How can I optimize my wireless home network?

There are several things you can do to optimize your wireless home network, which we will cover below. However, if you’re looking for the fastest, most reliable way to access the Internet, you should consider using a wired connection whenever possible.

About using a wired connection:

Using a wired connection is especially beneficial with devices that use a lot of bandwidth, such as Smart TVs and gaming consoles. Not only will you get the fastest, most reliable speeds on the previously mentioned devices, but the benefit is twofold, because it will improve your Wi-Fi connections on other devices.

Watch this video to learn more about wired vs. wireless connections.

Here are some things you can do to optimize your wireless home network:

Improve the location of your router for better coverage.

The location of your router affects your signal and speeds throughout your home. Here are some other things to consider when setting up your router:

  • Select a central location or one where you use your Wi-Fi-enabled devices most often. This is because the distance from Wi-Fi equipment affects Wi-Fi performance and signal strength. Note that the size and layout of your home may also impact performance. This means wireless coverage may be limited in some areas in large or multiple-level homes.
  • Elevate the router on a table or stand. This maximizes its ability to broadcast a solid, dependable wireless signal.
  • Place your router out in the open. Avoiding closets, cabinets, house structures (such as concrete) and steering clear of other electronics can help avoid interference and signal obstruction.

Remove Wi-Fi network interference and signal obstruction, wherever possible.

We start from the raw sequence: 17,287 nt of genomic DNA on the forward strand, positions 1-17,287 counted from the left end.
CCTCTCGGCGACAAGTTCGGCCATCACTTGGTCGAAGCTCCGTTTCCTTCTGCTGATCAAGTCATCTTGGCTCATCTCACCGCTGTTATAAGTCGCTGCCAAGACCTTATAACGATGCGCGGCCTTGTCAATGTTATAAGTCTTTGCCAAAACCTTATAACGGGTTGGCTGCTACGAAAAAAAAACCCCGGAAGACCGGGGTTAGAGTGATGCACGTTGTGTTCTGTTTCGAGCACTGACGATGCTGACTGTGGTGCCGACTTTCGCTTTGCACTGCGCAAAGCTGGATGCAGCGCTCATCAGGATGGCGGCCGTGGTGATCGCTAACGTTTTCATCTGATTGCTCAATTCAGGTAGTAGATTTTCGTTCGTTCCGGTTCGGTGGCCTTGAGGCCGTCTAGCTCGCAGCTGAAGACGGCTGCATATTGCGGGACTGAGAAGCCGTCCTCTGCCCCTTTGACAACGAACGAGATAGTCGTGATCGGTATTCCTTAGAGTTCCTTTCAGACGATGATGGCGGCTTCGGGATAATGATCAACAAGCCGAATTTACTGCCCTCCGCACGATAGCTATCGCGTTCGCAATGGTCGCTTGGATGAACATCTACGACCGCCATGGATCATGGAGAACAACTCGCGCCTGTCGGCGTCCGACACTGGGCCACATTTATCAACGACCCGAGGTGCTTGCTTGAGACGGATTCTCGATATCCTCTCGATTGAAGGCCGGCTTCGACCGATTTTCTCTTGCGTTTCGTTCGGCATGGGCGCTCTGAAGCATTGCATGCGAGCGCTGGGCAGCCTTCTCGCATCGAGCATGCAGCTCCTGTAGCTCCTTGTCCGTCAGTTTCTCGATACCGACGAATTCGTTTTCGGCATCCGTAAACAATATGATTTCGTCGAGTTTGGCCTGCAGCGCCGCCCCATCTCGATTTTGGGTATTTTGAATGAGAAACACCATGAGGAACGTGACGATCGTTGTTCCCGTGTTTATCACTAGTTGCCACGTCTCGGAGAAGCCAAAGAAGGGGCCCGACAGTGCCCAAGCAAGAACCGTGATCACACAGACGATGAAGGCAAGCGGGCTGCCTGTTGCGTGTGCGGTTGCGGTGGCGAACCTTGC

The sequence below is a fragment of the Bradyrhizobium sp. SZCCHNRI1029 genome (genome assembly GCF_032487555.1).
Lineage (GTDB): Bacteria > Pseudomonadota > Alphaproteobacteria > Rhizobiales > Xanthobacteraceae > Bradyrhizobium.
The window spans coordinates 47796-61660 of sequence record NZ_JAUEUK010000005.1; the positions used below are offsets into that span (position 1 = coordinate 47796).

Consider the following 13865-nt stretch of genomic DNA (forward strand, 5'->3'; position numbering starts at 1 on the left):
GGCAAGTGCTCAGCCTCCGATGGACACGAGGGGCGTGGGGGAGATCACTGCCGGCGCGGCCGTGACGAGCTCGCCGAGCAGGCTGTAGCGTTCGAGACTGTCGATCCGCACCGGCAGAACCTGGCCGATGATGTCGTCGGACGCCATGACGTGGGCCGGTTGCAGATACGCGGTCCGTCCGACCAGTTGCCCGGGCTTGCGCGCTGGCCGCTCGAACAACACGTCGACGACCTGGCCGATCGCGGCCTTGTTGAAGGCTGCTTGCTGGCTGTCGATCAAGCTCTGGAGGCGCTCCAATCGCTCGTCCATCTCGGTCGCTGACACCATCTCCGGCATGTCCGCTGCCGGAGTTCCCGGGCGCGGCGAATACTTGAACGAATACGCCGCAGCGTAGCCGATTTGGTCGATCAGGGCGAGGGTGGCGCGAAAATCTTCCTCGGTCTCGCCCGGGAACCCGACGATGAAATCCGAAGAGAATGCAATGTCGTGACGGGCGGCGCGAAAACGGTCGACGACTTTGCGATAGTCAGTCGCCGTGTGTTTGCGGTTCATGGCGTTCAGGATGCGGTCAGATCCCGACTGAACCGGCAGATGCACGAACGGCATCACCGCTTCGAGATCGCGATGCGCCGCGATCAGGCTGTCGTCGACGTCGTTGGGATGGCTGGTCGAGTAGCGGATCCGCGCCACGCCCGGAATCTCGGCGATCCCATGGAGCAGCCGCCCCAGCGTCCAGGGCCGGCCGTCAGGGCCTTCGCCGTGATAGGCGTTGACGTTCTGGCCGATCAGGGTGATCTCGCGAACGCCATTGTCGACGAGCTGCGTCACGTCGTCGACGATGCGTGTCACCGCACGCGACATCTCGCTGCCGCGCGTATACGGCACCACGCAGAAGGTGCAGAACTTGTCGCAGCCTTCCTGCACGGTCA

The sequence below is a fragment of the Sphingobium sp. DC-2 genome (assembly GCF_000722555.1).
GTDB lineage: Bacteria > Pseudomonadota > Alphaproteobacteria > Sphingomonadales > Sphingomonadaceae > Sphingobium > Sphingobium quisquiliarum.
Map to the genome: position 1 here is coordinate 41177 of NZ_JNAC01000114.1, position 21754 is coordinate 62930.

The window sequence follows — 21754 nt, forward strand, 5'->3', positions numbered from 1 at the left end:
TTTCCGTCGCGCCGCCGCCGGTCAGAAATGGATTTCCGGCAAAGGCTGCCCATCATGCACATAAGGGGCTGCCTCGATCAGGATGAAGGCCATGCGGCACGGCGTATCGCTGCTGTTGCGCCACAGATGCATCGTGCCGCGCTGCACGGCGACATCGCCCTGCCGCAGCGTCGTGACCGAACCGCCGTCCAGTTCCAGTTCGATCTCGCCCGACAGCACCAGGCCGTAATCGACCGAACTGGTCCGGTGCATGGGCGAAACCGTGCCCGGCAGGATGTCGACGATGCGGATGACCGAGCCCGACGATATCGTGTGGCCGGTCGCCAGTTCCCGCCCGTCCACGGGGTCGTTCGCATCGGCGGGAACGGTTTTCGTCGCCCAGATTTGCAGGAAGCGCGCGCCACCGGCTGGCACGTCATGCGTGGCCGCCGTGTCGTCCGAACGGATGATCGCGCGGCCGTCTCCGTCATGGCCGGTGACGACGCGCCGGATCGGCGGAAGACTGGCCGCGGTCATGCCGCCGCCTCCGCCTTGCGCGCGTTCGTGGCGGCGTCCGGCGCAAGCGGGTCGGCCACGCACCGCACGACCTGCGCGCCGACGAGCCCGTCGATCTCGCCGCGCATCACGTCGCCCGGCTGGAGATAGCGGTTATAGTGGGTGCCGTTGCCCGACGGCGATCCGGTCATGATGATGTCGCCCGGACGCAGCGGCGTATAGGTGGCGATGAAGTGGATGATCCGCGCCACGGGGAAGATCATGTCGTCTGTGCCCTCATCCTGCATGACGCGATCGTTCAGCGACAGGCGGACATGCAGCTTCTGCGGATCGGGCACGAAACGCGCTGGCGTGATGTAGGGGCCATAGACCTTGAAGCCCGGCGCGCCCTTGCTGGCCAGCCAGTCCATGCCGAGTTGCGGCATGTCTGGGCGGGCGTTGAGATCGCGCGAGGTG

Keep your router away from large metal objects and electronics, such as microwave ovens, cordless phones and Bluetooth devices. Since you’re using radio waves to connect to the Internet over Wi-Fi, items and materials in your surroundings can impact your home's Wi-Fi performance, such as:

  • Wi-Fi-enabled devices that are turned on but not connected to your network
  • Older Wi-Fi devices (with Wi-Fi cards using protocols 802.11 a, b, g or n)
  • Baby monitors, microwave ovens and cordless phones (2.4GHz models)
  • Metal (steel construction materials, doors, etc.)
  • Concrete and brick
  • Glass (winterized windows, patio doors, aquariums, etc.)

If you can, connect to the 5GHz band instead of the 2.4GHz band.

There tends to be more Wi-Fi network congestion in urban areas, since there are often several wireless networks in close proximity. That's why congestion is more likely to occur if you live in an apartment or condo. Since Wi-Fi is shared across the same radio frequency, the radio band can become overloaded when many users are trying to watch videos and surf the Internet at the same time. This can result in slower speeds or service interruptions for everyone. For solving congestion problems, try connecting to the 5GHz band instead of the 2.4GHz band. To do this, search names of available wireless networks for the one that matches your default SSID, with “-5G” at the end, then connect to it. For example, if your default SSID for your 2.4GHz network is “C906081B7375”, your SSID for your 5GHz network would be “C906081B7375-5G”.

To learn more about the difference between the 2 bands, watch this video.

If you have multiple Internet access points, turn your device’s Wi-Fi off then back on again.

If you have multiple routers or extenders (known as access points), and you move around your home with your wireless device while connected to the Internet, your device will remain connected to the same access point until it can no longer access the signal. This is true even if there is a stronger signal on another closer access point. To get the best signal quality while moving around your home, try turning your Wi-Fi off and back on again. Your device will reconnect automatically to the strongest available signal.

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